15. Paash: By making the Soochi mudra and holding the index fingers together in a slightly bent manner is Paash mudra. It is used to denote enmity, fight, etc.
16. Keelak: On forming Mrigasheesh mudra with both hands and joining both the little fingers together whilst keeping them slightly bent is Keelak. It is used to denote love, affection, etc.
17. Matsya: On placing the palm of one hand on the back-side of the other hand while spreading the thumbs and little fingers slightly is known as Matsya. It is used to denote a fish.
18. Koorm: In Samputa hasta, when the little finger and index finger are opened and spread, it is known as Koorm hasta. It is used to denote a tortoise.
19. Varaah: By making Mrigasheesh mudras and placing the palm of one hand on the back-side of the other hand and spreading the little finger and thumb, results in Varaah. It is used to denote a pig.
20. Garud: On making Ardhachandra mudras and placing them in a Swastika form in a way that the thumbs overlap and wrists touch, is Garud. It is used to denote an eagle or flying bird.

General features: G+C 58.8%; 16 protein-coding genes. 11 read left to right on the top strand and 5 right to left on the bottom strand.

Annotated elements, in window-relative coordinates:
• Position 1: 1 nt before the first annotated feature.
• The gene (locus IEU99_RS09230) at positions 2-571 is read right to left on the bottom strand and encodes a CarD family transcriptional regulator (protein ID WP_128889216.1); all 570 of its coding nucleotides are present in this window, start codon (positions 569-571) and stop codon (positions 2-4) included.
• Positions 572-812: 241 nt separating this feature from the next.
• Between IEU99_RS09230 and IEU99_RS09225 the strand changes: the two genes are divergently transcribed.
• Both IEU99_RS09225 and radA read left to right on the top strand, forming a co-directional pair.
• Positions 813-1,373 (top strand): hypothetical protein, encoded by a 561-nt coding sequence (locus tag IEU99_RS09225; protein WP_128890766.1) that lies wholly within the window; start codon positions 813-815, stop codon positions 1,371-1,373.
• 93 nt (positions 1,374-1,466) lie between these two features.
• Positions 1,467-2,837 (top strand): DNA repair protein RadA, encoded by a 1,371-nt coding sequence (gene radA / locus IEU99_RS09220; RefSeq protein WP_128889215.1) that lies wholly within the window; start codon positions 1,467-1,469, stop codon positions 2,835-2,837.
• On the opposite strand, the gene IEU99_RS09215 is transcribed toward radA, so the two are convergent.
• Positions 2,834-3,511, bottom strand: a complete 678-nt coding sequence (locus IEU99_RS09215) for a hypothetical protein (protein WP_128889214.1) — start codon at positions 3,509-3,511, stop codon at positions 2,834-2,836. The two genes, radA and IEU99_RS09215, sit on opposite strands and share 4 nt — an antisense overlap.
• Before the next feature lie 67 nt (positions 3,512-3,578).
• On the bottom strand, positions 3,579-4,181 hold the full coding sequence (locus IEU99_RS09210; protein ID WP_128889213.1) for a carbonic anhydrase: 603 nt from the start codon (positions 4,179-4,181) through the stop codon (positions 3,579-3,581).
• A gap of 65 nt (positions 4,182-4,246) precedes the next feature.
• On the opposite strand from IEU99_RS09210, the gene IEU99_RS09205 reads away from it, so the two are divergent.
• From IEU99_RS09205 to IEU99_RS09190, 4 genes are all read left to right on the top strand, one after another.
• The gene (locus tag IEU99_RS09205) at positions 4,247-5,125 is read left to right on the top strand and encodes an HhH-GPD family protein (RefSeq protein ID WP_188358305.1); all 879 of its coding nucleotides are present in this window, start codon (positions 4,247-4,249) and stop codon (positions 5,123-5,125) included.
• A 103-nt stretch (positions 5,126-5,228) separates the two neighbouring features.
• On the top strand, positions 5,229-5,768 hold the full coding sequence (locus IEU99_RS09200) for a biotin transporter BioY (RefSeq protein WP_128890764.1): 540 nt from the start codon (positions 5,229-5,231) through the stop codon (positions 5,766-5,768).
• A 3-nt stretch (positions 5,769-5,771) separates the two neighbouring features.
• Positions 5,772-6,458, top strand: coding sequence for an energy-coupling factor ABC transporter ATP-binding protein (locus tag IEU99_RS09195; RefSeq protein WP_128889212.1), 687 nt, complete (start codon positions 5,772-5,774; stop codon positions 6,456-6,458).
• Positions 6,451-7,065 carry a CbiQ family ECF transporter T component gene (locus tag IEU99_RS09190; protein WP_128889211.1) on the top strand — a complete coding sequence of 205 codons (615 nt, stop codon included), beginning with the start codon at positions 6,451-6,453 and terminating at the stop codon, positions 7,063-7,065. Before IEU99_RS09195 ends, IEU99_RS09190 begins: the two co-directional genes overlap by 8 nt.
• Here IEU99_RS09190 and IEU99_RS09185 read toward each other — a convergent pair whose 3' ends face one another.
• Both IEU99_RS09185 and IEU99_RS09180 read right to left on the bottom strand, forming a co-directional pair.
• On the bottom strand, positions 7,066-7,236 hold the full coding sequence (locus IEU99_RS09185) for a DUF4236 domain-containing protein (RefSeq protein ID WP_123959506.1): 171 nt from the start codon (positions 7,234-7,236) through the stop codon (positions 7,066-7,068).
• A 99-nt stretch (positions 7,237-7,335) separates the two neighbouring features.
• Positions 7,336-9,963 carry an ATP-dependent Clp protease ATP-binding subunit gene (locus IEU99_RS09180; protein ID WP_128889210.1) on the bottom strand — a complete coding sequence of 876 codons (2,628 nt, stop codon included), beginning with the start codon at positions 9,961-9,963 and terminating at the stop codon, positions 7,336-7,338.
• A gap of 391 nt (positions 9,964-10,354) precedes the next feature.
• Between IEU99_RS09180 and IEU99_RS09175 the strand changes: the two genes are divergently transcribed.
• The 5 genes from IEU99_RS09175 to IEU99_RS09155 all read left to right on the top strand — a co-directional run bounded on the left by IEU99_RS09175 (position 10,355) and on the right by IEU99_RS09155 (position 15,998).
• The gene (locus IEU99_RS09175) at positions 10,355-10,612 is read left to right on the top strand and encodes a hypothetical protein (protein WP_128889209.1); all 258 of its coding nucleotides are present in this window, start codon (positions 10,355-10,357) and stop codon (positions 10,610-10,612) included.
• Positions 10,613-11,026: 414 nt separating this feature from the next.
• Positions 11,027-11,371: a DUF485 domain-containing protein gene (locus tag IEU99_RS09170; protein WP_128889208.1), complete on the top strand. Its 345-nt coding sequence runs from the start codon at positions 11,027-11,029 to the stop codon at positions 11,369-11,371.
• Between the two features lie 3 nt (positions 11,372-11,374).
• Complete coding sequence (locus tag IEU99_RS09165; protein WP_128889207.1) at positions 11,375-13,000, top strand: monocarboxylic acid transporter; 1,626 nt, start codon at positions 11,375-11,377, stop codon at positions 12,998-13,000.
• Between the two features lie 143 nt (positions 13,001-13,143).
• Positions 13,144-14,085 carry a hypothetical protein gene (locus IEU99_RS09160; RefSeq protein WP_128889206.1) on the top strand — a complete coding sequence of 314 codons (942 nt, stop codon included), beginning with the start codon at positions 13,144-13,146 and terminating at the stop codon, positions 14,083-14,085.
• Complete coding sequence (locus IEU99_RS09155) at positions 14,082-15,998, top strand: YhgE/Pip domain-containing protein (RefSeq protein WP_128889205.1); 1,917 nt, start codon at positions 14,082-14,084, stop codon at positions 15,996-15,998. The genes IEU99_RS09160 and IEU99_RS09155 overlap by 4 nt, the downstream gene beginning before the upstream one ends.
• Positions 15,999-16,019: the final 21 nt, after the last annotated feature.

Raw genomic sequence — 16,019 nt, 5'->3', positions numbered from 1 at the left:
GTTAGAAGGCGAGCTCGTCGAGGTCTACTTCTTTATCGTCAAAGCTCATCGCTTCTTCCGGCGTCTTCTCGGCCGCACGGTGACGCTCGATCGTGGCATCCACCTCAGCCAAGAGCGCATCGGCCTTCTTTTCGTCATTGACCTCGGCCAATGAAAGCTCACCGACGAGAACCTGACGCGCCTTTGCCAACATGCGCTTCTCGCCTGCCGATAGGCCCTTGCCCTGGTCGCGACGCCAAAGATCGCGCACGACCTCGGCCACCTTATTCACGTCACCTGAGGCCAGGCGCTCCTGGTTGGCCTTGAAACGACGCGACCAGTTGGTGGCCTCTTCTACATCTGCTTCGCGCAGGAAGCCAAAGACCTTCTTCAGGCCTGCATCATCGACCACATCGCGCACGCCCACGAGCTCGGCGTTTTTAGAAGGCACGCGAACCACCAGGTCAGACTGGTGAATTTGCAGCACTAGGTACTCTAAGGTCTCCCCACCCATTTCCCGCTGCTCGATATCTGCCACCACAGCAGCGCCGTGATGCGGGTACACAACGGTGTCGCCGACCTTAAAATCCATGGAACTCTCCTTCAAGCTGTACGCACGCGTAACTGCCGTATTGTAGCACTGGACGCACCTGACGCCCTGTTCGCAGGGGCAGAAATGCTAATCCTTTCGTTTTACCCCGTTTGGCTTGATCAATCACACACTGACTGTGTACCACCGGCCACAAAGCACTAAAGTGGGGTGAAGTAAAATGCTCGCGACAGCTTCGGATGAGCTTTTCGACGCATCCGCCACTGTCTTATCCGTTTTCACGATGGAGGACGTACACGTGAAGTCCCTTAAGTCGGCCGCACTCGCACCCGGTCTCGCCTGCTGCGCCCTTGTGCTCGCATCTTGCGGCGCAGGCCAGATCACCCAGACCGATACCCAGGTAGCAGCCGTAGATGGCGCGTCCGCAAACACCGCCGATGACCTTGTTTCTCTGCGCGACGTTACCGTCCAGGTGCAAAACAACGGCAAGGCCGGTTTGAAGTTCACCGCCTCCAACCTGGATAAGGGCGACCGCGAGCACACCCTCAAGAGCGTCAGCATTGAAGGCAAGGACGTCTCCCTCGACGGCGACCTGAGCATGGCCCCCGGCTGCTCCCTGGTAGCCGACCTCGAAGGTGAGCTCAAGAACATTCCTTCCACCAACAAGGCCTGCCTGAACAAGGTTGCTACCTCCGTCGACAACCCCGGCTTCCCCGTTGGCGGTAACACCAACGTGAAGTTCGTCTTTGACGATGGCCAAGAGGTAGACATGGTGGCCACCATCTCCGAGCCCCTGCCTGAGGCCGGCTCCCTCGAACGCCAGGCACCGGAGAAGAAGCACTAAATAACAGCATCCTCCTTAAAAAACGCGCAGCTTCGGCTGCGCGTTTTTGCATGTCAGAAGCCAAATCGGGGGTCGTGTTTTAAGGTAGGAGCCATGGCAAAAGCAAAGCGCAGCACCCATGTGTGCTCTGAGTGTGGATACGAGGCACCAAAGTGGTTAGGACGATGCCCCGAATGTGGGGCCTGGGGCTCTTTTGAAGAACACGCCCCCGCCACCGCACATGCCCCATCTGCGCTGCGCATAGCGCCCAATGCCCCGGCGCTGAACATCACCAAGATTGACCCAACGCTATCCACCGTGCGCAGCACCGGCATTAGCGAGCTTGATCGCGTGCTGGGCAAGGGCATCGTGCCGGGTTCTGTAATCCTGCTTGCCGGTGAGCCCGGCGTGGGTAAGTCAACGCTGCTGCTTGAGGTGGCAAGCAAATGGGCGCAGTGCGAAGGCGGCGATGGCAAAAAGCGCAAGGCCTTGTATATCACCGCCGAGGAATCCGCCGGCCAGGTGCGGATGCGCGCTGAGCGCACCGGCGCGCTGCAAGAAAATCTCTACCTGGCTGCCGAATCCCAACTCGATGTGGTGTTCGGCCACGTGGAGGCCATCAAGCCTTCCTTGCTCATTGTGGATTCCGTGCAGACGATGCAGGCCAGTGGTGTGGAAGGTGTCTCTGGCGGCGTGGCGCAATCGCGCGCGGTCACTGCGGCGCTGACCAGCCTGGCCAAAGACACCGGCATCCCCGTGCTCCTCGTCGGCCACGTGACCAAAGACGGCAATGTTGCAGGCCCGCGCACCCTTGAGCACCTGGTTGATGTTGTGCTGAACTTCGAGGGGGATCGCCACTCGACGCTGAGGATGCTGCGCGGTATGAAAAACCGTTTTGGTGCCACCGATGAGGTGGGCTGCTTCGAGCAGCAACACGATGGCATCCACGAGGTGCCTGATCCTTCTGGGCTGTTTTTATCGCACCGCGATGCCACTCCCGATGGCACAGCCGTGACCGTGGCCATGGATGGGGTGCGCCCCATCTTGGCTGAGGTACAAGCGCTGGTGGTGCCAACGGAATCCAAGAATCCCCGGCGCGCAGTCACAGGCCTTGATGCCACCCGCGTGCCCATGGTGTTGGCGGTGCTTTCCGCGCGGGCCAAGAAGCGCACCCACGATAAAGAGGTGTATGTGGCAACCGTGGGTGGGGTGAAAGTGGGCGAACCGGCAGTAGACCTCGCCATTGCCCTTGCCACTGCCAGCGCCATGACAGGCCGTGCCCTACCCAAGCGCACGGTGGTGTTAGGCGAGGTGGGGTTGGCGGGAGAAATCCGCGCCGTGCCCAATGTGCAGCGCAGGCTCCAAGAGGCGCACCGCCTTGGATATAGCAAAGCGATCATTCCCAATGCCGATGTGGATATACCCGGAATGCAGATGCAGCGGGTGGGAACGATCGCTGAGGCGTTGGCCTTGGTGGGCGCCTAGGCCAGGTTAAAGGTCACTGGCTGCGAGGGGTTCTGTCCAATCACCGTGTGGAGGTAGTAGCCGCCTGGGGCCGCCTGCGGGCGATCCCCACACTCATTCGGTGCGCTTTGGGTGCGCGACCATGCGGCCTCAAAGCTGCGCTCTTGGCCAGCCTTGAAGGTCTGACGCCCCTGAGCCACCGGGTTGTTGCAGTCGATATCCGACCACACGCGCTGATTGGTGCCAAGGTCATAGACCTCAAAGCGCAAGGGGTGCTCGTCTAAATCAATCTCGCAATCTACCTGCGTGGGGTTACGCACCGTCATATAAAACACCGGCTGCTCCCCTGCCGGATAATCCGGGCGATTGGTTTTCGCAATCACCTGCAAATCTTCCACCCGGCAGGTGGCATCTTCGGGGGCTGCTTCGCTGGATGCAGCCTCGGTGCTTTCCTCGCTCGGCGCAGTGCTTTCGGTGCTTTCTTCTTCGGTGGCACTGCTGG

21. Nagabandha: By making Sarpsheesh mudra and placing them in Swastika form is known as Nagabandha. It is used to denote Nagabandha.
22. Khatwa: By making Chatur mudra and placing them on top of another whilst separating the index finger and thumb is Khatwa mudra. It is used to denote Palki bhav, etc.
23. Bherunda: By forming Kapitth hasta with both hands and placing them together from the wrist is Bherunda hasta. It is used to denote love, or two birds together, etc.
Students must imbibe knowledge of these mudras from their Gurus. These mudras are that language of dance which enables the dancer to truly express their ideas and thoughts in a clear, artistic, and aesthetic manner. These hand gestures truly are the alphabet of Indian Classical dance without which expression has no value.
Nritta Hasta(Hand Gestures sed in Technical Dance)
In Natyashastra, there are 30 types of Nritta hasta, whereas in the Abhinaya Darpana, there are only 13 types. The nritta mudras in Natyashastra are an amalgamation of samyukta and asamyukta hastas mentioned. Because these are used to enhance dance, they don’t have much meaning. Acharya Nandikeshwar has also spoken of the qualities. However, there’s no mention of its usage. Bharatamuni has explained nritta hasta with reference to Karan formation. Along with this, in Abhinaya (explaining meaning), it has been said to use these with reference to its symbolism.